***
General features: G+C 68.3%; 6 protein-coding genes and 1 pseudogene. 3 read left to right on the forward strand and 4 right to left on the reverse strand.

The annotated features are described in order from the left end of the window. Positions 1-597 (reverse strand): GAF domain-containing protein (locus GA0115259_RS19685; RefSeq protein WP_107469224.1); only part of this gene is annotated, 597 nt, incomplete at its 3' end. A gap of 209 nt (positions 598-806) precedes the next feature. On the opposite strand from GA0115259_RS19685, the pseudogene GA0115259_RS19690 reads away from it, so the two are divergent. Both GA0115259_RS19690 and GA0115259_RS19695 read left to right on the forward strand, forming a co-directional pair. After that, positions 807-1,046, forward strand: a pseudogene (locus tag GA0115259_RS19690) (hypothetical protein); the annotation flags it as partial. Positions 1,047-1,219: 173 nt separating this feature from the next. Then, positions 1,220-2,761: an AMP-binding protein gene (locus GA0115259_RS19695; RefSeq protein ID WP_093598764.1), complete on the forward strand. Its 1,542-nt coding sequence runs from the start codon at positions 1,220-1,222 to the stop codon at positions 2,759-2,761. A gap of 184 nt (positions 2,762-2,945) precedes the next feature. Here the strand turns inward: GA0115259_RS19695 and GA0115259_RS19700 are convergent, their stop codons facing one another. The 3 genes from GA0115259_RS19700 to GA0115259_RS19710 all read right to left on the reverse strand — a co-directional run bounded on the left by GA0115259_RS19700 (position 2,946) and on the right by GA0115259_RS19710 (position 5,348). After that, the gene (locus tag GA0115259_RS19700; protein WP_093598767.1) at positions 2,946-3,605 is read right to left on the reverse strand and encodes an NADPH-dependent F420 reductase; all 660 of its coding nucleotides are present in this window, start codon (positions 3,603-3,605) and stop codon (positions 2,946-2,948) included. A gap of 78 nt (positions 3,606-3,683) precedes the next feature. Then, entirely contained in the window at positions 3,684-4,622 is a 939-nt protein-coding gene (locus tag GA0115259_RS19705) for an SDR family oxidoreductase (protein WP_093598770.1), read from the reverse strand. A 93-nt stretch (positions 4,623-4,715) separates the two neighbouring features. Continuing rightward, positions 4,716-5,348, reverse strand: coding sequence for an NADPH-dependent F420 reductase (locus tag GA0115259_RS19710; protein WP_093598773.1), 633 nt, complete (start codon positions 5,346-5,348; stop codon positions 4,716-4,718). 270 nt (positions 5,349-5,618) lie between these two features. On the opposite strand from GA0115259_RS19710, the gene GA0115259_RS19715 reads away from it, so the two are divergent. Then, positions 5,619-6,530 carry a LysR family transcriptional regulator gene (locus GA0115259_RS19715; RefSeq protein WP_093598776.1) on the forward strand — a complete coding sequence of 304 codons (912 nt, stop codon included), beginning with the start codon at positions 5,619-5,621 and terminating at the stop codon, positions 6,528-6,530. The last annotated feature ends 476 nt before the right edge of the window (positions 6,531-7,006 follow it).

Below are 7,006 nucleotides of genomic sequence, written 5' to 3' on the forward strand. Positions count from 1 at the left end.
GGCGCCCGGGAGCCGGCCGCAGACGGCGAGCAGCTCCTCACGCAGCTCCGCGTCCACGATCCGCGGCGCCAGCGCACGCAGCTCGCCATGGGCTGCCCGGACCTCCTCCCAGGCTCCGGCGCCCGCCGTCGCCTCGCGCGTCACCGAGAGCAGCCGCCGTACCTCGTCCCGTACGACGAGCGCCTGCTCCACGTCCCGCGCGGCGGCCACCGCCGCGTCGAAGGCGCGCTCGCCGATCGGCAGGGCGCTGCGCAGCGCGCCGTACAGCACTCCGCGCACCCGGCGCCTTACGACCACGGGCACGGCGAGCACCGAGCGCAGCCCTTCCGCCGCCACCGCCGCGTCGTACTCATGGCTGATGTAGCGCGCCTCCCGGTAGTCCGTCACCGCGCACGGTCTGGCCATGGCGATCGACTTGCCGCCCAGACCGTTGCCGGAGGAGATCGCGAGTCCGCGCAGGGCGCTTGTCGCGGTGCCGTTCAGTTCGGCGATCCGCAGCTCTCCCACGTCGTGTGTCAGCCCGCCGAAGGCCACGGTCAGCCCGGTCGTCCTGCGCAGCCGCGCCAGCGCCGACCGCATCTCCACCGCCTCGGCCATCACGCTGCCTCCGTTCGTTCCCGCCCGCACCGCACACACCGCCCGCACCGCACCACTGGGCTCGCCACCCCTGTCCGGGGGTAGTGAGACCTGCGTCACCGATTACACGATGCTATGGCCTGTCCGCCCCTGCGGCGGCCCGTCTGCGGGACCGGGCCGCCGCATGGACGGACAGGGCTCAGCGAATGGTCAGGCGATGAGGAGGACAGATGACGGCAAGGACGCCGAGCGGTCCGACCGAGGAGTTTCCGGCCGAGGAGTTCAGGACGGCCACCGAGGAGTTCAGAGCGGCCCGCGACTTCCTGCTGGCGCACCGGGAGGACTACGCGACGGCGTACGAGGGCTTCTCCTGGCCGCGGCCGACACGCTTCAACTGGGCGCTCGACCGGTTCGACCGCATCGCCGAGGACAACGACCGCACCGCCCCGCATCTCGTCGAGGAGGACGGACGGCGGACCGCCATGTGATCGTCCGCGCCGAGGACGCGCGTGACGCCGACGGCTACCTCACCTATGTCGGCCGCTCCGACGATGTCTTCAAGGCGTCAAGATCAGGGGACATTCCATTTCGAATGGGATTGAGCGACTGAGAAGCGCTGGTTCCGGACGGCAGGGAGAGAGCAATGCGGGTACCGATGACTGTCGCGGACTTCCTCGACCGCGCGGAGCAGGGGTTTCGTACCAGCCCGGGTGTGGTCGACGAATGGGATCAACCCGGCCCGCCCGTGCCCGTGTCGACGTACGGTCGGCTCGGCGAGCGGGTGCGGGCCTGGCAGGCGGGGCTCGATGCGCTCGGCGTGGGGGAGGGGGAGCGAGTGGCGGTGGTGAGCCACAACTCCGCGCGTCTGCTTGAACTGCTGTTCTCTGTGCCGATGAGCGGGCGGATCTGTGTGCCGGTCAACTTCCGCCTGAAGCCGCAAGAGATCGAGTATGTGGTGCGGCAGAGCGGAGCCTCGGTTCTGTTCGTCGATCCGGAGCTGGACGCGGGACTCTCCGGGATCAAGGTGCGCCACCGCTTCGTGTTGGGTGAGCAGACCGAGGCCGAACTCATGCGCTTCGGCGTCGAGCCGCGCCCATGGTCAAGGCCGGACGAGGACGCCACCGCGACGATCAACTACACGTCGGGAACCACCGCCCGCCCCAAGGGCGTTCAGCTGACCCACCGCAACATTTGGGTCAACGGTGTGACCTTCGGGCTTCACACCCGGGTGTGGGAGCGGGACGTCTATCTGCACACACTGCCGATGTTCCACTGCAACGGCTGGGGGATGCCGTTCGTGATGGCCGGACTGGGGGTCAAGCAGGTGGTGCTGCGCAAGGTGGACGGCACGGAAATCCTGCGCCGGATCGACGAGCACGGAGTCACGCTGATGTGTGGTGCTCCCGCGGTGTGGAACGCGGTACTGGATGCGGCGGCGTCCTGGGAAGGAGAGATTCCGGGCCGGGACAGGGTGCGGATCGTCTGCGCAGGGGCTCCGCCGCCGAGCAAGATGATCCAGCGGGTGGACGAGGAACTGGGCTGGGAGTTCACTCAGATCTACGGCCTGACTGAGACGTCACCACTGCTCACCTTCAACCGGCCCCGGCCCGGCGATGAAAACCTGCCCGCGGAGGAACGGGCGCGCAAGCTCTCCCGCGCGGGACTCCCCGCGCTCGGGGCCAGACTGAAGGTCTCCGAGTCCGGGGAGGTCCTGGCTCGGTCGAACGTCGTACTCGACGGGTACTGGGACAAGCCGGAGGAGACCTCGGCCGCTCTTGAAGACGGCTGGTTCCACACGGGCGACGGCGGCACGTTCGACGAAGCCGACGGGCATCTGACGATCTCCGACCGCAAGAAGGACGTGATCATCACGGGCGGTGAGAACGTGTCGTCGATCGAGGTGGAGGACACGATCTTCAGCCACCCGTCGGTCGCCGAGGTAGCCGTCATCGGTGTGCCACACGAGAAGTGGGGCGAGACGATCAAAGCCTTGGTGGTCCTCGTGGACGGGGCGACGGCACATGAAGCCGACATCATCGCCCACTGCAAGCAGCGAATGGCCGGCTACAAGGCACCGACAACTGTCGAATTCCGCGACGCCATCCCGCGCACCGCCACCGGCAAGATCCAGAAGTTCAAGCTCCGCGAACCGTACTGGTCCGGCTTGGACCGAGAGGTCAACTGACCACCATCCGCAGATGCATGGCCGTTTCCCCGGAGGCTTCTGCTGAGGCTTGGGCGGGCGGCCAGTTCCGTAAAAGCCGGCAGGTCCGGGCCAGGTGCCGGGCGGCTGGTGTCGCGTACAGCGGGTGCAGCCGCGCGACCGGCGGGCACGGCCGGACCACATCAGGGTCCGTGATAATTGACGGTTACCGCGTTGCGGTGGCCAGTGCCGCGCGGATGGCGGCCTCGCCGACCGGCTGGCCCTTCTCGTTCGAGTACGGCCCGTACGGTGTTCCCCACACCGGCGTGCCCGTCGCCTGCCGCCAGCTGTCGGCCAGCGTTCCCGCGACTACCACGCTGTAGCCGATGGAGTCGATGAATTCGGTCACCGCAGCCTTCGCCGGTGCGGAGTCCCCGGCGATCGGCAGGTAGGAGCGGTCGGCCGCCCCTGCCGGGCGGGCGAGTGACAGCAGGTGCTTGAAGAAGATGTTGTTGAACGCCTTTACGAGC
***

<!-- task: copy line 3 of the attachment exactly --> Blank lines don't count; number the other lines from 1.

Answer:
Below are 7,006 nucleotides of genomic sequence, written 5' to 3' on the forward strand. Positions count from 1 at the left end.